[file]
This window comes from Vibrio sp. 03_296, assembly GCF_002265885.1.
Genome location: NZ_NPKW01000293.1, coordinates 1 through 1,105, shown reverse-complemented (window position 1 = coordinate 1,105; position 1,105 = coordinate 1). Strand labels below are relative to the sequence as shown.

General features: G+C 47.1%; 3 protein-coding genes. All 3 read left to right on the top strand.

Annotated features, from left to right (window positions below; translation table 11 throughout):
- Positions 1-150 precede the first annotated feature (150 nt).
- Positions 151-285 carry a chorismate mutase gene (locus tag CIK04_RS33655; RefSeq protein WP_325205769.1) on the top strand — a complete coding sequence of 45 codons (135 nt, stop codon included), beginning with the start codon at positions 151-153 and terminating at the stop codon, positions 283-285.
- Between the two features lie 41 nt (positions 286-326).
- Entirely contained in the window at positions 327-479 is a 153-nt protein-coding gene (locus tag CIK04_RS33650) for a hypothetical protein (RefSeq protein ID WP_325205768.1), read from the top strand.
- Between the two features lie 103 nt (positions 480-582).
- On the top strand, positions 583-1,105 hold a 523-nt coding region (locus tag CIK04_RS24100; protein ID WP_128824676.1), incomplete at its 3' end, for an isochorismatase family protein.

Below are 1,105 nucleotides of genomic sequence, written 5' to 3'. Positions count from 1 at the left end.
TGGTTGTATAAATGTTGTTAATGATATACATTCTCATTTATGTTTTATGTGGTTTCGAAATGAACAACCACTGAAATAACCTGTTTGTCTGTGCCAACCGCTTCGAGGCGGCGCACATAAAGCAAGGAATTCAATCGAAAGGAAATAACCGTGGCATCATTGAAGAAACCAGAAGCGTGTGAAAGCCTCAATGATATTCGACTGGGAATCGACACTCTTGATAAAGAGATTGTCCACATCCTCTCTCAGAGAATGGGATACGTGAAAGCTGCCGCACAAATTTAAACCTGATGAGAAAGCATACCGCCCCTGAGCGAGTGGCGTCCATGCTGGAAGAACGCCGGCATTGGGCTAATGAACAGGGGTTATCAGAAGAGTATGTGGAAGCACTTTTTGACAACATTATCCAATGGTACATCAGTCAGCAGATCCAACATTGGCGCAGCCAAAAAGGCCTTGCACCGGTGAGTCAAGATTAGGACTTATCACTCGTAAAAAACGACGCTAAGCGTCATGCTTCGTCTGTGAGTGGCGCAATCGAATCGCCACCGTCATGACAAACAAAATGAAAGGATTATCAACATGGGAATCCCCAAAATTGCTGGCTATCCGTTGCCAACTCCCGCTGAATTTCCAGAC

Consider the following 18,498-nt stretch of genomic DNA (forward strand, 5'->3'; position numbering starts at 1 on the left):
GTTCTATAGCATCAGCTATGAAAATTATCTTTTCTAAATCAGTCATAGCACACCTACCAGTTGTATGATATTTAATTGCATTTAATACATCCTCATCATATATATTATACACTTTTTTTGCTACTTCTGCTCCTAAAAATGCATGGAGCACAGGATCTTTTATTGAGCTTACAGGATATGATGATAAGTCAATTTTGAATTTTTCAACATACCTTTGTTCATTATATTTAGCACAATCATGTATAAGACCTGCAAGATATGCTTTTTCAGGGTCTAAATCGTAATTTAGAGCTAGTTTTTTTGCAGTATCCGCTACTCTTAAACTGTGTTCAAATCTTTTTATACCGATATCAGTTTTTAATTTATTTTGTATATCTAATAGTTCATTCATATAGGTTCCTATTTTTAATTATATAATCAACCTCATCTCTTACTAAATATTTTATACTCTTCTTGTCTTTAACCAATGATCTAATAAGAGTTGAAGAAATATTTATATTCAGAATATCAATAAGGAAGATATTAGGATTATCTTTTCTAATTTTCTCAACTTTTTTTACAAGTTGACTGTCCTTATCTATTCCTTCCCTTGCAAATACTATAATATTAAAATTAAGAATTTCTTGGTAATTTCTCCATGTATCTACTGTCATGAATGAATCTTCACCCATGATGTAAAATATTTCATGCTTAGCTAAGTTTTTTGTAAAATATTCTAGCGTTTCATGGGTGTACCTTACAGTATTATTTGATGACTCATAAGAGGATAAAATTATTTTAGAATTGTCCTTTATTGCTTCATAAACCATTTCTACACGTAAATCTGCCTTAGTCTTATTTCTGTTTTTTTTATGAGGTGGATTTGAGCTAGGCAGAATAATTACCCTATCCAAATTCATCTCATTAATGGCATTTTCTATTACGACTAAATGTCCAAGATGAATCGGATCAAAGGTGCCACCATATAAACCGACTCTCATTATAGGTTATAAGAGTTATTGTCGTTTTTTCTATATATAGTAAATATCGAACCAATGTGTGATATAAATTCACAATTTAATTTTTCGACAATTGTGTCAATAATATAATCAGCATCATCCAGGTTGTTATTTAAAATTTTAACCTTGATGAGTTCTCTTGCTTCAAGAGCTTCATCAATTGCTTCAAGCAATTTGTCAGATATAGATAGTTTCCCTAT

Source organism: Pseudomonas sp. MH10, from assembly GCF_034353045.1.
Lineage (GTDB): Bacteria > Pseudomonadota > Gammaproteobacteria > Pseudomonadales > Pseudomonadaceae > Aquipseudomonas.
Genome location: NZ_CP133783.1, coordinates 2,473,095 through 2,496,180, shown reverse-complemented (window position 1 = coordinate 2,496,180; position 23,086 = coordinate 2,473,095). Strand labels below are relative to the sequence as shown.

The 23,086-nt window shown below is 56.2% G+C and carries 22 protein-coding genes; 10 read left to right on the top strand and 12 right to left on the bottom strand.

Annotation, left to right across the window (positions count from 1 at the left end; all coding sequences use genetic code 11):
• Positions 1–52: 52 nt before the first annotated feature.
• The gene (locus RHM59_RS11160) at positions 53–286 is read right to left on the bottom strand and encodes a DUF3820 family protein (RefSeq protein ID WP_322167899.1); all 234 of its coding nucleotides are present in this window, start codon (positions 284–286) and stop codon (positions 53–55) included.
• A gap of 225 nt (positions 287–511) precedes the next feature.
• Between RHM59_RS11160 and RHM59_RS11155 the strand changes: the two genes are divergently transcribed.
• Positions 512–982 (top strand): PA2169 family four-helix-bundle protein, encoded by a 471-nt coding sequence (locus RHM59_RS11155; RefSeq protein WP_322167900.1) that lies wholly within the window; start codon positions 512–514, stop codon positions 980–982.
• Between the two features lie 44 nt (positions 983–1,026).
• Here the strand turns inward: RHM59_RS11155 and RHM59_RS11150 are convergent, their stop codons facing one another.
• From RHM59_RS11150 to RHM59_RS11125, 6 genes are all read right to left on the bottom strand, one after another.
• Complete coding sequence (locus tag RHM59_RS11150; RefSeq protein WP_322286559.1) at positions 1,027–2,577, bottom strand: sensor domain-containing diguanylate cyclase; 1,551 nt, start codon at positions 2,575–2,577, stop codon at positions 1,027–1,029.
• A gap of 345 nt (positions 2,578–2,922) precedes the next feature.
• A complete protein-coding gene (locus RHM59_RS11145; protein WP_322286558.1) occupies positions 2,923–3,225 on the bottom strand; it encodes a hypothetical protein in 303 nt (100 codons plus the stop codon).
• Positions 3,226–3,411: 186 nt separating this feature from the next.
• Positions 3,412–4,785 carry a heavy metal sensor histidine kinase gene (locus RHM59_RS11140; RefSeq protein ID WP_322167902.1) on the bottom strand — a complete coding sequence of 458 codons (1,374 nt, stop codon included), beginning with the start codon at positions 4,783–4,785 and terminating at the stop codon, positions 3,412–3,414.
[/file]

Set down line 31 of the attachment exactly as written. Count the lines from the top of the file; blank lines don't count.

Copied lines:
• Positions 3,226–3,411: 186 nt separating this feature from the next.